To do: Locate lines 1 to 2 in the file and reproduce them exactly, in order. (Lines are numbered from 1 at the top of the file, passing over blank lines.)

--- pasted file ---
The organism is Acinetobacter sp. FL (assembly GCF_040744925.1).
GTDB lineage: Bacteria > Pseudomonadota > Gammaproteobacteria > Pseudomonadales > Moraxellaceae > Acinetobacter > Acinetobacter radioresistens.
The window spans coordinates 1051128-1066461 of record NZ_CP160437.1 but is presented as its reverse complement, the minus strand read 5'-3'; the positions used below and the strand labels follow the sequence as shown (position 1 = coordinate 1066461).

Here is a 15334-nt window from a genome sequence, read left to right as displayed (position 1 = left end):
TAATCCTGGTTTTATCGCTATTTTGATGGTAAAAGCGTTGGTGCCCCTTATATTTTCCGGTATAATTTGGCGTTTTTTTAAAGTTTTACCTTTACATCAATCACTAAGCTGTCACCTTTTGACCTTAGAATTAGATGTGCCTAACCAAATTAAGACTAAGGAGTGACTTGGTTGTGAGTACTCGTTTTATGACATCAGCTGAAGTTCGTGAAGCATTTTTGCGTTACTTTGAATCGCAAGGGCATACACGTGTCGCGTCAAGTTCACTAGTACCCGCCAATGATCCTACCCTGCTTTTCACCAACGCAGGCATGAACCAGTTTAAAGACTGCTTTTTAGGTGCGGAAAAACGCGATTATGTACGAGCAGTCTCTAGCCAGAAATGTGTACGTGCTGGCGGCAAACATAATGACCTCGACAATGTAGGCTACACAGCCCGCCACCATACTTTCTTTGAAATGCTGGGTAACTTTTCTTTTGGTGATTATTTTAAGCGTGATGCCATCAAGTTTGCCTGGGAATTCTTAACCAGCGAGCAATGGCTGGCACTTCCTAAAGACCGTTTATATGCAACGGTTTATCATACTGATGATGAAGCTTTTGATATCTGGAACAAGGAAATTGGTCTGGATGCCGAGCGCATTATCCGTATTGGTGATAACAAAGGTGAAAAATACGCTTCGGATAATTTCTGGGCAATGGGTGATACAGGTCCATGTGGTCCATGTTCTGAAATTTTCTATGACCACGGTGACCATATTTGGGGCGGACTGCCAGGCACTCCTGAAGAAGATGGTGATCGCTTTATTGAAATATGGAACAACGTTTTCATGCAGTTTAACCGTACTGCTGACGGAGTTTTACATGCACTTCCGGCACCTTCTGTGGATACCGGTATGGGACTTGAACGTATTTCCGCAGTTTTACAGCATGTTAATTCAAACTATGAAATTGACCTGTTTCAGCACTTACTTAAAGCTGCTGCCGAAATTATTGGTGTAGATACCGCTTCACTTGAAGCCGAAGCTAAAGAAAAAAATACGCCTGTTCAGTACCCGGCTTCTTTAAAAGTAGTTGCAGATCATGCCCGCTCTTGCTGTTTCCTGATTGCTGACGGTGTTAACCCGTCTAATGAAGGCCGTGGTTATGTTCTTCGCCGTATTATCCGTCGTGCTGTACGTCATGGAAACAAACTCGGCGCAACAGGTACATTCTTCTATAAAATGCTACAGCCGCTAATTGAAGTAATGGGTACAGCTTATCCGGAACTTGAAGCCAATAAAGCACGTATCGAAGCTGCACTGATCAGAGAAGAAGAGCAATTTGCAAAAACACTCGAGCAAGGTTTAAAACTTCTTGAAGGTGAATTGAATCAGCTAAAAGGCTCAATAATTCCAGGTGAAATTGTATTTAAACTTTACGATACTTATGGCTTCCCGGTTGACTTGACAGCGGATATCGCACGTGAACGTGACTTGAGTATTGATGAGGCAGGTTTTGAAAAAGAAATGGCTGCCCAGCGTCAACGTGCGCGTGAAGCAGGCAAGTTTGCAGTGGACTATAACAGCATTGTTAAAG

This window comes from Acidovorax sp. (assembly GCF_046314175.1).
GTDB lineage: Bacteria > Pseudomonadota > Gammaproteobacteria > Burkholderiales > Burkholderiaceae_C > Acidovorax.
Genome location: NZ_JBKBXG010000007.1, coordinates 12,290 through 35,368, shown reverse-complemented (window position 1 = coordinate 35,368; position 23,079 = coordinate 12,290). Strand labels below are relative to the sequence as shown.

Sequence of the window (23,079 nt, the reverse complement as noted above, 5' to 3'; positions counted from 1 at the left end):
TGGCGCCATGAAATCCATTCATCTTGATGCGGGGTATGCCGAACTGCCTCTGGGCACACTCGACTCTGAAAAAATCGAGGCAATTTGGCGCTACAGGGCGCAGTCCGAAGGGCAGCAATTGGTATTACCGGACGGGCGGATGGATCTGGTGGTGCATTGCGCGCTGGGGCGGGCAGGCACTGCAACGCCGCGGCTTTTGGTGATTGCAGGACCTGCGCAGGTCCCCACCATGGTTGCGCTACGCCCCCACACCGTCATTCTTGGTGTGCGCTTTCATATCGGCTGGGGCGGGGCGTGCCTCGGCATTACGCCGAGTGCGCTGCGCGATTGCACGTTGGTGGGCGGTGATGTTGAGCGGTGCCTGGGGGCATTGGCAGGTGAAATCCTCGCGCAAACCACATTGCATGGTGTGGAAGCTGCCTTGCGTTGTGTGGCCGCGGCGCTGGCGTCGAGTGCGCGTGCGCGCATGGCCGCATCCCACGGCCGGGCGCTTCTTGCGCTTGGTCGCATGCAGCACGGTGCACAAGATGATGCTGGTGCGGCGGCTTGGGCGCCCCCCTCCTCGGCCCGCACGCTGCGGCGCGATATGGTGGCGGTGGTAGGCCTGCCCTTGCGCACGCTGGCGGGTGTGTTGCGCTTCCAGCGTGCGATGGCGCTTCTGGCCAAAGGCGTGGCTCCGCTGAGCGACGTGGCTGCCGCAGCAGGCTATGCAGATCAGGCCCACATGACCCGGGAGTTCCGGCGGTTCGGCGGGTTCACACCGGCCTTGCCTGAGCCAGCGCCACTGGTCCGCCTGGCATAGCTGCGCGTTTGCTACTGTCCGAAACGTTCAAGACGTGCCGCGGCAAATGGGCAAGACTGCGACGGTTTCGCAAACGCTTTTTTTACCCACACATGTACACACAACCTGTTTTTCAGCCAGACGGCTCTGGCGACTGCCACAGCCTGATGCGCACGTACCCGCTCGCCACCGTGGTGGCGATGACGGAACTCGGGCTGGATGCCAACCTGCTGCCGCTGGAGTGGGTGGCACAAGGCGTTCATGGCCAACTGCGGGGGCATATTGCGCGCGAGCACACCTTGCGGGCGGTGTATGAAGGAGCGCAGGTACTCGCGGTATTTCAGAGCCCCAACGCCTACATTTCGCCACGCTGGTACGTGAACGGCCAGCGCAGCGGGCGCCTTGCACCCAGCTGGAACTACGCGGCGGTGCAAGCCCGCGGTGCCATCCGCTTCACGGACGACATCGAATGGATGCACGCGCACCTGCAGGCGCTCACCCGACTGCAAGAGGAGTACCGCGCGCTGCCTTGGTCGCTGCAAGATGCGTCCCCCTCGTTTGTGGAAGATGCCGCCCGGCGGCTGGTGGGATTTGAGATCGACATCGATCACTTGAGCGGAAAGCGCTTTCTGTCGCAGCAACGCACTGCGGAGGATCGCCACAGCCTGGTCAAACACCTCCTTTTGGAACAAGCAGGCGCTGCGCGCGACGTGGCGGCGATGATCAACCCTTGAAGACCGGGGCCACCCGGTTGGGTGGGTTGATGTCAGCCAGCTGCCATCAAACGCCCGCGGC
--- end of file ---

The organism is Acinetobacter sp. FL (assembly GCF_040744925.1).
GTDB lineage: Bacteria > Pseudomonadota > Gammaproteobacteria > Pseudomonadales > Moraxellaceae > Acinetobacter > Acinetobacter radioresistens.